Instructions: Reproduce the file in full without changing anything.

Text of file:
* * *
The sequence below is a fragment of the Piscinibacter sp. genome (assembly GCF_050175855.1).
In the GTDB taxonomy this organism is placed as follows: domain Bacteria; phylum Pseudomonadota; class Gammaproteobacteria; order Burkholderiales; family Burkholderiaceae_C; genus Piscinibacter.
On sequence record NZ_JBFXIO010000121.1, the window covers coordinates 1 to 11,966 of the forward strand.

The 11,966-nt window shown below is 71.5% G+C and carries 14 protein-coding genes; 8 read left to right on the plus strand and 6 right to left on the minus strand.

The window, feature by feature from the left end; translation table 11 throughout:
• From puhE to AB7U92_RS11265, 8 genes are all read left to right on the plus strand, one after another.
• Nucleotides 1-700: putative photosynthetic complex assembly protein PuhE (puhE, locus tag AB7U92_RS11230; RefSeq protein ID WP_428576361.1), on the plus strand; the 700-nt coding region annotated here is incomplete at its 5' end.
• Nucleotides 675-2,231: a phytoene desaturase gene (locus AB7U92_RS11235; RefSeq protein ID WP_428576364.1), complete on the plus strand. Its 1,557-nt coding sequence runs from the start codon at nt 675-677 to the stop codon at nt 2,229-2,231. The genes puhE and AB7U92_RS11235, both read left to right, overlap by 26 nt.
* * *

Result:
The sequence below is a fragment of the Piscinibacter sp. genome (assembly GCF_050175855.1).
In the GTDB taxonomy this organism is placed as follows: domain Bacteria; phylum Pseudomonadota; class Gammaproteobacteria; order Burkholderiales; family Burkholderiaceae_C; genus Piscinibacter.
On sequence record NZ_JBFXIO010000121.1, the window covers coordinates 1 to 11,966 of the forward strand.

The 11,966-nt window shown below is 71.5% G+C and carries 14 protein-coding genes; 8 read left to right on the plus strand and 6 right to left on the minus strand.

The window, feature by feature from the left end; translation table 11 throughout:
• From puhE to AB7U92_RS11265, 8 genes are all read left to right on the plus strand, one after another.
• Nucleotides 1-700: putative photosynthetic complex assembly protein PuhE (puhE, locus tag AB7U92_RS11230; RefSeq protein ID WP_428576361.1), on the plus strand; the 700-nt coding region annotated here is incomplete at its 5' end.
• Nucleotides 675-2,231: a phytoene desaturase gene (locus AB7U92_RS11235; RefSeq protein ID WP_428576364.1), complete on the plus strand. Its 1,557-nt coding sequence runs from the start codon at nt 675-677 to the stop codon at nt 2,229-2,231. The genes puhE and AB7U92_RS11235, both read left to right, overlap by 26 nt.